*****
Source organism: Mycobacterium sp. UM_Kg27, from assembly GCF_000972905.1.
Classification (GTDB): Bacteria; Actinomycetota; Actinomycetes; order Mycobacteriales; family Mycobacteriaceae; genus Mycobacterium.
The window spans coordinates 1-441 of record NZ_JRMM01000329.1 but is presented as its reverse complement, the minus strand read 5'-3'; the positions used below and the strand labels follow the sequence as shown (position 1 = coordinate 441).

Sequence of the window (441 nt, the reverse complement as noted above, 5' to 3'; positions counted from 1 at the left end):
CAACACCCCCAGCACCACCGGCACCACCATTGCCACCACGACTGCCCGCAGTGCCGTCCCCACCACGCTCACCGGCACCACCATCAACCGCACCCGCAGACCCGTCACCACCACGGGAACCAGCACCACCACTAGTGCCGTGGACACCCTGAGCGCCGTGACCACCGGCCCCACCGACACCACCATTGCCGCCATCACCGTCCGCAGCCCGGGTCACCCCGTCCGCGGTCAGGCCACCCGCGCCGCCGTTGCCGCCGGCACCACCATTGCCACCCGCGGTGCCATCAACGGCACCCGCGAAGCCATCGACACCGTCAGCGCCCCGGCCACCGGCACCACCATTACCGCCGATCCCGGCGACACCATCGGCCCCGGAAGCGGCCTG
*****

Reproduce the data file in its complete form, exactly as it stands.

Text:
Source organism: Mycobacterium sp. UM_Kg27, from assembly GCF_000972905.1.
Classification (GTDB): Bacteria; Actinomycetota; Actinomycetes; order Mycobacteriales; family Mycobacteriaceae; genus Mycobacterium.
The window spans coordinates 1-441 of record NZ_JRMM01000329.1 but is presented as its reverse complement, the minus strand read 5'-3'; the positions used below and the strand labels follow the sequence as shown (position 1 = coordinate 441).

Sequence of the window (441 nt, the reverse complement as noted above, 5' to 3'; positions counted from 1 at the left end):
CAACACCCCCAGCACCACCGGCACCACCATTGCCACCACGACTGCCCGCAGTGCCGTCCCCACCACGCTCACCGGCACCACCATCAACCGCACCCGCAGACCCGTCACCACCACGGGAACCAGCACCACCACTAGTGCCGTGGACACCCTGAGCGCCGTGACCACCGGCCCCACCGACACCACCATTGCCGCCATCACCGTCCGCAGCCCGGGTCACCCCGTCCGCGGTCAGGCCACCCGCGCCGCCGTTGCCGCCGGCACCACCATTGCCACCCGCGGTGCCATCAACGGCACCCGCGAAGCCATCGACACCGTCAGCGCCCCGGCCACCGGCACCACCATTACCGCCGATCCCGGCGACACCATCGGCCCCGGAAGCGGCCTG